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Peter Burwasser
Fanfare, September 2009

Martha Argerich does not have a great deal of Mozart in her repertoire, and based on this wonderfully alert and passionate performance of the Piano Concerto No. 20, that is a loss to the music-loving public. Certainly, her vision of the mighty score can be termed Romantic, as she plays it with the same dynamic range and rhythmic freedom as she does Beethoven, but the spirit of the music is fully engaged. Her note-to-note alertness, the extraordinarily nuanced phrasing, and that ever present intensity make this music spring to life. And even if Argerich’s approach is to be termed old-fashioned, it contains a number of fine points, diverting from the score, that puts her in good company with period-instrument specialists who attempt to conjure the spontanaiety that contemporaries of Mozart observed in the original performances. Seeing her play on video, it is impossible not to be impressed by the astonishing focus of her artistry.

She is well supported by the New Japan Philharmonic Orchestra, as conducted by Viennese-born and -trained Christian Arming. …This new band is a healthy antidote, showing off lilting rhythmic panache and joyous, expressive sound. © 2009 Fanfare Read complete review

Giv Cornfield
The New Recordings, Cliffs Classics, June 2009

What a feast! The incomparable Martha Argerich first regales us with a deeply moving performance of the D minor concerto, K.466, and is joined by the two Guldas, Paul and Rico (sons of the late, great Friedrich Gulda) in the Concerto in F Major, K.242 for three pianos. Great fun is had by all here, especially in the extended cadenzas of the finale, based on the motif from the Rondo of K.466. Another brotherly high-trapeze act was next performed when Renaud Capucon, violin and Gautier Capucon, ‘cello joined Martha in the third movement of the Beethoven Triple Concerto, Op. 56. The virtuosity and sheer energy of the playing in this delicious performance in itself is worth the price of the disc! One has to wonder, though, about this: did they perform the entire concerto, but for some reason used only the last movement? Argerich also caresses the Mozart Adagio in E, K.261 and the Rondo in C, K.373. In a word: a great treasure!

David Patrick Stearns
The Philadelphia Inquirer, May 2009

Her reading of Mozart’s dark Piano Concerto No. 20 K. 466 never steps out of the piece’s classical framework, but is full of eloquent, rhythmic flexibility and articulation—everything you want in a mature Argerich performance. Much of the rest is nice for a viewing or two—Mozart’s Concerto for Three Pianos with Gulda’s sons Paul and Rico, a movement from the Beethoven Triple Concerto with the Capucon brothers, and Mozart’s Symphony No. 32.

John Sunier
Audiophile Audition, April 2009

This magnificent live concert, taped in Tokyo in 2005, provides a fine opportunity to see and hear the performer some of us regard as the finest female classical pianist and perhaps even the finest living pianist period.  The opportunity is special because the legendary Argerich seldom performs as a soloist, cancels concerts frequently and aside from her annual chamber music festival in Lugano, Switzerland, sometimes remains off the stage for lengthy periods of time.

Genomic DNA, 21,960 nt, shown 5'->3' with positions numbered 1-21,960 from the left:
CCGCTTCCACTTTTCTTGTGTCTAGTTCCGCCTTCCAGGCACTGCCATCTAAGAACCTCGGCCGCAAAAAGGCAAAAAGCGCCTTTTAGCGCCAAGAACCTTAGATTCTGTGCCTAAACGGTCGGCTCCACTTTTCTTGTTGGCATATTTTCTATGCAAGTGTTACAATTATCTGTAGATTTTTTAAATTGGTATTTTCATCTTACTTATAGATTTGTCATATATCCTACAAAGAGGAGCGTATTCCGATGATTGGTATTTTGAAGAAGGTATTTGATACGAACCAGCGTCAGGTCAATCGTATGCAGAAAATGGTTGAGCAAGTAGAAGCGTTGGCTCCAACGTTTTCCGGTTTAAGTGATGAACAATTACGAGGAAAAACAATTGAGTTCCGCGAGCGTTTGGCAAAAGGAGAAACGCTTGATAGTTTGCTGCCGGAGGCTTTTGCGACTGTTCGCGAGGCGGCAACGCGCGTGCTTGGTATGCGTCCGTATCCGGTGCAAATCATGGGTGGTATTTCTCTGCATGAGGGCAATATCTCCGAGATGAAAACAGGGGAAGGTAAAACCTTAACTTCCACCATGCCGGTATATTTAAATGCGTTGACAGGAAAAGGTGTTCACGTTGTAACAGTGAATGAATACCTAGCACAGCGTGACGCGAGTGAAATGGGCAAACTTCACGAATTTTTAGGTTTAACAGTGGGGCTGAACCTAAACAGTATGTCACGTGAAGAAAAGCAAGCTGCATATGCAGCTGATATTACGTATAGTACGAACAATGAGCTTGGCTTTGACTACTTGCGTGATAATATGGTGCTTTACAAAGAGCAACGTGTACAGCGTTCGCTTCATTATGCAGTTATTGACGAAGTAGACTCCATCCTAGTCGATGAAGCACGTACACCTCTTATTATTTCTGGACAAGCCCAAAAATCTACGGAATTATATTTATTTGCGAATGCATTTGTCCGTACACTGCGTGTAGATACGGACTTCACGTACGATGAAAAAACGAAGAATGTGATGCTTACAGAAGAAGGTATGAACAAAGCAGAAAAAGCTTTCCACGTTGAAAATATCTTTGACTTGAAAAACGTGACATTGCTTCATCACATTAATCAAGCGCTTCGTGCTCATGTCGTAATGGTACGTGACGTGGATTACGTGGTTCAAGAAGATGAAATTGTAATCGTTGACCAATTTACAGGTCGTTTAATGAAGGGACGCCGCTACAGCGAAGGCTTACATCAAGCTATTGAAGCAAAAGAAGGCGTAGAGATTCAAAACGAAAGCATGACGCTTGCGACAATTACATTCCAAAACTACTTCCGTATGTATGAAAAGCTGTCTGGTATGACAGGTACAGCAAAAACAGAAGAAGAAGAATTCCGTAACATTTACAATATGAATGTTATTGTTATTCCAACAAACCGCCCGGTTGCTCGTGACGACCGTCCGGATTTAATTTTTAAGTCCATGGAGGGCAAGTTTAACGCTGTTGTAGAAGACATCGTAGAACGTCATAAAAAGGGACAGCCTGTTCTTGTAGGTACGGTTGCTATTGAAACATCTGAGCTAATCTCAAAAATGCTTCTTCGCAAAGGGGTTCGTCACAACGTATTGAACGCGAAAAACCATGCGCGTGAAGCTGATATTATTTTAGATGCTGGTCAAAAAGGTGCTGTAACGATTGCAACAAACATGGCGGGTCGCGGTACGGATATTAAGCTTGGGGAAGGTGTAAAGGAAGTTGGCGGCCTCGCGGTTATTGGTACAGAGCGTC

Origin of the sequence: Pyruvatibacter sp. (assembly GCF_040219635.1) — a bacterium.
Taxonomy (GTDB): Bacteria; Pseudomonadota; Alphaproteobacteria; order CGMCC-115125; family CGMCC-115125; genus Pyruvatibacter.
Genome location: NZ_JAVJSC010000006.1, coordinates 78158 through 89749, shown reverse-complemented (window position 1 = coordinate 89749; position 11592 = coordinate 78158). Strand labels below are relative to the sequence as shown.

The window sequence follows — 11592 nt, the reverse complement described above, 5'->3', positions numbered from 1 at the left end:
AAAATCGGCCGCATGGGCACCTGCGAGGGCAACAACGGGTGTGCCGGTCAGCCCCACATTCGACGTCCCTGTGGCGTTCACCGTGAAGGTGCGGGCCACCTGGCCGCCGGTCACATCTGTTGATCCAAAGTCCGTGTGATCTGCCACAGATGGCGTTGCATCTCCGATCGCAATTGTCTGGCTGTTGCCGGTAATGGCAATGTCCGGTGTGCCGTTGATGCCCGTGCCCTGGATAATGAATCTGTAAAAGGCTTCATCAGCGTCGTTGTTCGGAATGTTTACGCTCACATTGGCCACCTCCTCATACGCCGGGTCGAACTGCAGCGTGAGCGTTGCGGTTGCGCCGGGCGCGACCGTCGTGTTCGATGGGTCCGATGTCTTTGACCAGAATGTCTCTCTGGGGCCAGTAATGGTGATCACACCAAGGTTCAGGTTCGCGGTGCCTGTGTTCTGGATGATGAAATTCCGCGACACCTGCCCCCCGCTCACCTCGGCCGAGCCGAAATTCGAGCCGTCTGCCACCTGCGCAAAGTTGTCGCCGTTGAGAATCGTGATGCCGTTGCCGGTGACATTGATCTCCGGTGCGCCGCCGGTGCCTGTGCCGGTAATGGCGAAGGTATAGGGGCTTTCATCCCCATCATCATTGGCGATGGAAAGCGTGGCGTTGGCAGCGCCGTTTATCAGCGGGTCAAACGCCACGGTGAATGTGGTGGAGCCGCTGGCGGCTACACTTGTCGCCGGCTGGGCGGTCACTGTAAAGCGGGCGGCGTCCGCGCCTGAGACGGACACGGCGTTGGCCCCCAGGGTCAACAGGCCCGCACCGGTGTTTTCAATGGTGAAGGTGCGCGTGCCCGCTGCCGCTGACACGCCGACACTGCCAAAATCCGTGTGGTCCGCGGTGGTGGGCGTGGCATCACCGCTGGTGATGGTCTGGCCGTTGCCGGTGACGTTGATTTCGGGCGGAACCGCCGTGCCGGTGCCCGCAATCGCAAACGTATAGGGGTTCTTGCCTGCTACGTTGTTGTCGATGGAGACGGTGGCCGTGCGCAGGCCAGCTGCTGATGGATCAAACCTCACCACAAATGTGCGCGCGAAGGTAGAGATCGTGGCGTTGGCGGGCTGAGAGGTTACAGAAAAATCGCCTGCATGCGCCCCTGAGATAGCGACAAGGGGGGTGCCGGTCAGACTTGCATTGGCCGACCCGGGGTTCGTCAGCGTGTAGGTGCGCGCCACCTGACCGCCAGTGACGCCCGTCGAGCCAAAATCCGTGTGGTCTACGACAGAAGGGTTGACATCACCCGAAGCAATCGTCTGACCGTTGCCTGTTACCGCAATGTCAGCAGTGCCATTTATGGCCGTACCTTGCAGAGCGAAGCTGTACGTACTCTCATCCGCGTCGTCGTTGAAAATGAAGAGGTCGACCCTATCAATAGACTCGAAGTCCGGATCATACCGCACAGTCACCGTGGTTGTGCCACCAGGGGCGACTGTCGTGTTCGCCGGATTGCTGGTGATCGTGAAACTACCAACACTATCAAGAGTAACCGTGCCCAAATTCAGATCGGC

This was a special concert honoring the teacher of the Argentine pianist, the great Friedrich Gulda, who passed away in 2000.  Gulda wanted to die on the same day his musical hero Mozart had died, and did.  This all-Mozart (except for one selection) program features—playing with Argerich in the three-piano concerto—two of Gulda’s three sons.  Both are well known in Japan, as was Gulda himself, and the Japanese orchestra is conducted by its young music director who is also Austrian (as was Gulda)—Christian Arming.  Yet another brothers act is represented by the violin and cello soloists in the Beethoven movement and the Adagio and Rondo of Mozart—the Capucon brothers, who frequently perform with Argerich in her chamber ensembles.

The Mozart Concerto No. 20 is a standout in the literature as being one of the composer’s most dramatic, partly due to his departure from the norm in writing it in a minor key. Argerich is superb in the work and the young orchestra musicians support her performance beautifully. For the three piano concerto the three Steinways are nested very snugly with one another, which facilitates visual communication among the three pianists, but minimizes a more interesting spatial separation of the three pianos.

The Rondo all polacca closing movement from the Beethoven Triple Concerto may seem an odd departure in the program, but it presents a chance for Argerich and the two Capucon brothers to shine in their solo parts. The Adagio and Rondo display the dazzling virtuosity of violinist Renaud Capucon even more than had the concerto movement.  The closing Mozart symphony will be something of a surprise to many listeners.  It is only ten minutes long—shorter than the Beethoven movement—with its three brief movements played without pause. Yet it uses the full orchestra and has plenty of dramatic verve.  It’s more like an Italian overture to an opera.

The videotaping (by NHK) is excellent, with good variation of long shots and closeups, and its hi-def resolution transferred well to the standard DVD. The DTS surround is natural and involving, especially so in the three piano concerto, in spite of the closeness of the three instruments.  The very short Behind the Scenes clips are also worth seeing. Anyone interested in the art of Argerich will want to have this concert DVD.

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